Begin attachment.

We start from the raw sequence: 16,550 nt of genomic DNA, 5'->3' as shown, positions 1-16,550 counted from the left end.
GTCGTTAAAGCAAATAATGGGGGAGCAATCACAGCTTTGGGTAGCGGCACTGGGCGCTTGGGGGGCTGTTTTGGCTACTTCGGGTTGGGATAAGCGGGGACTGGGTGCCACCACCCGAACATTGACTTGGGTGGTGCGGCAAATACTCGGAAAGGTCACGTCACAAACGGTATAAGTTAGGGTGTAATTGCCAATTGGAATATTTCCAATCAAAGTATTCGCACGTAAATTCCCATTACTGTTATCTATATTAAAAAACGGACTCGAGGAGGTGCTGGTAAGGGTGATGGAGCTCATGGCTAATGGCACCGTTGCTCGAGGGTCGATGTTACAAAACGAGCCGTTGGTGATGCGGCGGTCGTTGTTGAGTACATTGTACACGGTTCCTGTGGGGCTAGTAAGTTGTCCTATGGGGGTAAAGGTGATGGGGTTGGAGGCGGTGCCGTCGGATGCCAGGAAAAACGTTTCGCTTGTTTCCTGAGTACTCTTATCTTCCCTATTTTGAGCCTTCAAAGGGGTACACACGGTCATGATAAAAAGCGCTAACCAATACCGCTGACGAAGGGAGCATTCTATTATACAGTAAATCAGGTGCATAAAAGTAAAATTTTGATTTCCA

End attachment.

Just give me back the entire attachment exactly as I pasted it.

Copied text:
We start from the raw sequence: 16,550 nt of genomic DNA, 5'->3' as shown, positions 1-16,550 counted from the left end.
GTCGTTAAAGCAAATAATGGGGGAGCAATCACAGCTTTGGGTAGCGGCACTGGGCGCTTGGGGGGCTGTTTTGGCTACTTCGGGTTGGGATAAGCGGGGACTGGGTGCCACCACCCGAACATTGACTTGGGTGGTGCGGCAAATACTCGGAAAGGTCACGTCACAAACGGTATAAGTTAGGGTGTAATTGCCAATTGGAATATTTCCAATCAAAGTATTCGCACGTAAATTCCCATTACTGTTATCTATATTAAAAAACGGACTCGAGGAGGTGCTGGTAAGGGTGATGGAGCTCATGGCTAATGGCACCGTTGCTCGAGGGTCGATGTTACAAAACGAGCCGTTGGTGATGCGGCGGTCGTTGTTGAGTACATTGTACACGGTTCCTGTGGGGCTAGTAAGTTGTCCTATGGGGGTAAAGGTGATGGGGTTGGAGGCGGTGCCGTCGGATGCCAGGAAAAACGTTTCGCTTGTTTCCTGAGTACTCTTATCTTCCCTATTTTGAGCCTTCAAAGGGGTACACACGGTCATGATAAAAAGCGCTAACCAATACCGCTGACGAAGGGAGCATTCTATTATACAGTAAATCAGGTGCATAAAAGTAAAATTTTGATTTCCA